L a - b e a u t é - s a u v e r a - l e - m o n d e ~ D o s t o ï e v s k i

L a - b e a u t é - s a u v e r a - l e - m o n d e  ~  D o s t o ï e v s k i

Sunday, May 27, 2018

If the pants fit... - portrait of the singer Jean Elleviou, by Louis-Léopold Boilly

Elleviou in his role in Le Prisonnier or La Ressemblance, circa 1798.

Jean Elleviou (Pierre-Jean-Baptiste-François Elleviou; 14 June 1769, Rennes – 5 May 1842, Paris), French operatic tenor, one of the most celebrated French singers of his time. The son of a surgeon, he rebelled at having to follow in his father's footsteps and fled to Paris, where he fell in with actors and musicians. But just as he was about to make his stage debut, he was apprehended by the police and returned home to Rennes. There he was forced to resume his medical courses but, after only a few months, he convinced his father that he should be allowed to finish his studies back in Paris. Where, once again, he abandoned them. Though he made his debut in 1790 at the Comédie Italienne as a baritone in Pierre-Alexandre Monsigny’s Le Déserteur, a year later he performed in a tenor role in Nicolas Dalayrac’s Philippe et Georgette.

He went on to create forty some roles during the next twenty years, in operas by Grétry, Dalayrac, Monsigny, Boieldieu, Méhul, Isouard, and others. According to contemporaries, he possessed a very sweet and flexible voice, excellent diction, and had a handsome figure and charming stage presence which made him a great favorite with Parisian audiences. He toured in Italy in 1795 and throughout France in 1795-97, returning to Paris to perform at the Opéra-Comique (the newly renamed Comédie Italienne). Of a capricious and irritable nature, he also became more and more financially demanding. Fortunately, he married a very wealthy woman from Lyon. And after he retired in 1813 - at the height of his fame and only forty-four years old - he devoted his time to his properties in Lyon. He was eventually elected mayor of his commune, then general councilor of the Rhône. He died of apoplexy at the age of seventy-three.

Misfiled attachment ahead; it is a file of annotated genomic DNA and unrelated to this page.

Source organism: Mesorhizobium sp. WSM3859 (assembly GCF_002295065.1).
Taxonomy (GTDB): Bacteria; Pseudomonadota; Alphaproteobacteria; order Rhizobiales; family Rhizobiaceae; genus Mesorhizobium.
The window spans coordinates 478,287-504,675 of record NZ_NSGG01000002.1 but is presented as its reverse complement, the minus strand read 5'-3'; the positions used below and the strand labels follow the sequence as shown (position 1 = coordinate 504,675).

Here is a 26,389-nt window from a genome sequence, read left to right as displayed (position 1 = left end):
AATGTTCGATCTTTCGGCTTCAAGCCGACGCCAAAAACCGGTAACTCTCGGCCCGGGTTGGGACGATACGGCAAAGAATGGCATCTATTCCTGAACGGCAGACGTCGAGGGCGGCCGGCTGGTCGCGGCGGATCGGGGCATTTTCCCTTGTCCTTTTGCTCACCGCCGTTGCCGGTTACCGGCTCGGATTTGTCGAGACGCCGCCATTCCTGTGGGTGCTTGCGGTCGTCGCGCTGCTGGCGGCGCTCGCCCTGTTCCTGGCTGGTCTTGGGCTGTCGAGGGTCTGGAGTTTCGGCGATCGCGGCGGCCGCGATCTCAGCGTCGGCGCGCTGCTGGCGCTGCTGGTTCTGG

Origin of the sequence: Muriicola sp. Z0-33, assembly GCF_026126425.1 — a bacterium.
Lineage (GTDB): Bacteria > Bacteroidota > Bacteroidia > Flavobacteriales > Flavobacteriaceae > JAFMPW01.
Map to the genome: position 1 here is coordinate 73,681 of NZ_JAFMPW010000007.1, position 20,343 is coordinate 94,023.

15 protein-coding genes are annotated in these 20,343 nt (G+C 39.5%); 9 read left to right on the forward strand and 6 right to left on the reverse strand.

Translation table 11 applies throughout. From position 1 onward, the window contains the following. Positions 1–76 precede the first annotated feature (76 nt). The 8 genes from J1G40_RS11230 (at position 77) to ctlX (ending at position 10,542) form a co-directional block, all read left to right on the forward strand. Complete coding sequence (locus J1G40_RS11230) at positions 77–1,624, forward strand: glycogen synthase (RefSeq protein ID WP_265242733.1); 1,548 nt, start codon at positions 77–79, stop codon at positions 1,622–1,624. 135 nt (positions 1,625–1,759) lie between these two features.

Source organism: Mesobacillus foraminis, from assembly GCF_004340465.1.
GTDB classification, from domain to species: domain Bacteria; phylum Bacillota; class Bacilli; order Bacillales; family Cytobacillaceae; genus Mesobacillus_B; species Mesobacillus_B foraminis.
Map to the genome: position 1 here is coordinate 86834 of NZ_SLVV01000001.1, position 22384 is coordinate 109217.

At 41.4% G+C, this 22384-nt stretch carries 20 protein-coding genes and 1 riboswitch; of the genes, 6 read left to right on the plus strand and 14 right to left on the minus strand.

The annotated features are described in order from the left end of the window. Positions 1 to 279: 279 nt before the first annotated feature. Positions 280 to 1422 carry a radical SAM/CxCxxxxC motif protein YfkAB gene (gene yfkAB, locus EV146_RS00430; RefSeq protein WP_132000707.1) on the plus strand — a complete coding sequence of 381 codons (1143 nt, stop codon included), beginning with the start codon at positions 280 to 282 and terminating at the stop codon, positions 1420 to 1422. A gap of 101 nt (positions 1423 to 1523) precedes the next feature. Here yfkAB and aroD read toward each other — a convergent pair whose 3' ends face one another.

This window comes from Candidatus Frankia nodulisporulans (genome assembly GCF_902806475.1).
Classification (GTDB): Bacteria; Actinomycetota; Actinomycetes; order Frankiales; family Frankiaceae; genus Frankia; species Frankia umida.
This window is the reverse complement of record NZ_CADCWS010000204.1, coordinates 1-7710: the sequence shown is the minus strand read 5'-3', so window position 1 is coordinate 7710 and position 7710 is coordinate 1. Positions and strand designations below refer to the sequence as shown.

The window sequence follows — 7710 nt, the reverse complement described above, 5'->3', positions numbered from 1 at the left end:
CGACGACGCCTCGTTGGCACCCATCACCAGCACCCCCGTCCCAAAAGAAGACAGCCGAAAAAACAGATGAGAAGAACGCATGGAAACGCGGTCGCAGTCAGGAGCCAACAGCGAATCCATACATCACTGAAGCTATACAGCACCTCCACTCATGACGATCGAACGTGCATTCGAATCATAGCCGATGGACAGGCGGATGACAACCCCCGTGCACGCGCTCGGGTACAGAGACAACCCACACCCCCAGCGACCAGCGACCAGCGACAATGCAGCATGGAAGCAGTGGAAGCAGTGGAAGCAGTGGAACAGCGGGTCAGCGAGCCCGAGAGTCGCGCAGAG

Boilly’s portrait of Elleviou depicts the young singer in his role in Le Prisonnier or La Ressemblance, a comic opera in one act with music by Domenico Della-Maria and libretto by Alexandre Duval, which premiered at the Théâtre Feydeau on 29 January 1798.  The painting was exhibited at the Paris Salon in July of 1798 as, “Portrait du C[itoy]en. Elleviou, Artiste du théâtre de L’Opéra-Comique national, représenté dans le costume de son rôle dans la jolie pièce du Prisonnier.” Two years later, at the Salon of 1800, Boilly exhibited a trompe l’oeil painting depicting various drawings and prints including at center an “engraving” that reproduces his earlier portrait of Elleviou.  (The artist also included his own self-portrait in the composition at lower left.)

Trompe l’oeil by Boilly, circa 1800.


Engraving by Pierre Audouin after the portrait by Henri François Riesener, circa 1800.
The original portrait by Henri François Riesener.


As the title role in Jean de Paris, opéra-comique, music by Boieldieu and libretto by Saint-Just, circa 1812. (2 images.)
As Diego in Picaros et Diego ou la Folle Soirée, opéra-comique, music by Dalayrac and libretto by Dupaty, circa 1803.
As the title role in the opera Joseph, music by Méhul and libretto by Duval, circa 1807.
As Richard in Le Roi et le Fermier, opéra-comique, music by Monsigny and libretto by Sedaine, circa 1806.


Two portraits presumed to be of Elleviou. (Which, to me - though both are charming - seems unlikely.)

Portrait by Désiré-Adelaïde-Charles Maignen de Sainte-Marie, 1809.
Miniature de Charles Berny, 1813.

Friday, May 25, 2018

Woman at a Mirror, by Gerard ter Borch, circa 1652

In the collection of the Rijksmuseum, this beautiful, stunningly restrained and elegant painting was new to me.

Sunday, May 20, 2018

East goes west - western dress at the Meiji court in ukiyo-e prints by Toyohara Chikanobu, circa 1887-90

"Illustration of Flowering Cherry Blossoms at Ueno Park." (Right-hand plate.)
"Illustration of Flowering Cherry Blossoms at Ueno Park."